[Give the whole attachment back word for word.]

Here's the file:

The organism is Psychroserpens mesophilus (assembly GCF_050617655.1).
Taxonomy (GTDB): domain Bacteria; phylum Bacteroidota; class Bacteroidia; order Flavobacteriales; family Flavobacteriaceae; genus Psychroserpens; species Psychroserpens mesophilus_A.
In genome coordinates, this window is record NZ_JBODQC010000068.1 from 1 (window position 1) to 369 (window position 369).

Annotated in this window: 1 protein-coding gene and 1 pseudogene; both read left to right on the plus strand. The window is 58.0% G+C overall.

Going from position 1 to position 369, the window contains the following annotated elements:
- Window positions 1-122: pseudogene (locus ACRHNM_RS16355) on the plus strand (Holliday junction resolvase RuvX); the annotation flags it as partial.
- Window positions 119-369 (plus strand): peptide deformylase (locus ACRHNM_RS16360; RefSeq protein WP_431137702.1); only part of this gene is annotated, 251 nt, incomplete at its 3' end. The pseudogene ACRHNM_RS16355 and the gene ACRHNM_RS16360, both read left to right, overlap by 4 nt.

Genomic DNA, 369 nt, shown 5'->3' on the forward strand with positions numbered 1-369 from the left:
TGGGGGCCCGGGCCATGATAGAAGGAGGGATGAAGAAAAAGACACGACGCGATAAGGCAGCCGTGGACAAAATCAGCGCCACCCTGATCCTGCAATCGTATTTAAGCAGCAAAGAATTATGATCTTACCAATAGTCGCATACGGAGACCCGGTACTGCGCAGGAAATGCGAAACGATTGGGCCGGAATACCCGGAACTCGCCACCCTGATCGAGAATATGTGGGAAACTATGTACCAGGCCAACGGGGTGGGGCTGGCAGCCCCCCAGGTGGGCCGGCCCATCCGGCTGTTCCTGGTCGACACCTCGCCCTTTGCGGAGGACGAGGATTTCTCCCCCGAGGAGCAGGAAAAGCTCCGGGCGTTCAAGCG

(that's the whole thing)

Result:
The organism is Psychroserpens mesophilus (assembly GCF_050617655.1).
Taxonomy (GTDB): domain Bacteria; phylum Bacteroidota; class Bacteroidia; order Flavobacteriales; family Flavobacteriaceae; genus Psychroserpens; species Psychroserpens mesophilus_A.
In genome coordinates, this window is record NZ_JBODQC010000068.1 from 1 (window position 1) to 369 (window position 369).

Annotated in this window: 1 protein-coding gene and 1 pseudogene; both read left to right on the plus strand. The window is 58.0% G+C overall.

Going from position 1 to position 369, the window contains the following annotated elements:
- Window positions 1-122: pseudogene (locus ACRHNM_RS16355) on the plus strand (Holliday junction resolvase RuvX); the annotation flags it as partial.
- Window positions 119-369 (plus strand): peptide deformylase (locus ACRHNM_RS16360; RefSeq protein WP_431137702.1); only part of this gene is annotated, 251 nt, incomplete at its 3' end. The pseudogene ACRHNM_RS16355 and the gene ACRHNM_RS16360, both read left to right, overlap by 4 nt.

Genomic DNA, 369 nt, shown 5'->3' on the forward strand with positions numbered 1-369 from the left:
TGGGGGCCCGGGCCATGATAGAAGGAGGGATGAAGAAAAAGACACGACGCGATAAGGCAGCCGTGGACAAAATCAGCGCCACCCTGATCCTGCAATCGTATTTAAGCAGCAAAGAATTATGATCTTACCAATAGTCGCATACGGAGACCCGGTACTGCGCAGGAAATGCGAAACGATTGGGCCGGAATACCCGGAACTCGCCACCCTGATCGAGAATATGTGGGAAACTATGTACCAGGCCAACGGGGTGGGGCTGGCAGCCCCCCAGGTGGGCCGGCCCATCCGGCTGTTCCTGGTCGACACCTCGCCCTTTGCGGAGGACGAGGATTTCTCCCCCGAGGAGCAGGAAAAGCTCCGGGCGTTCAAGCG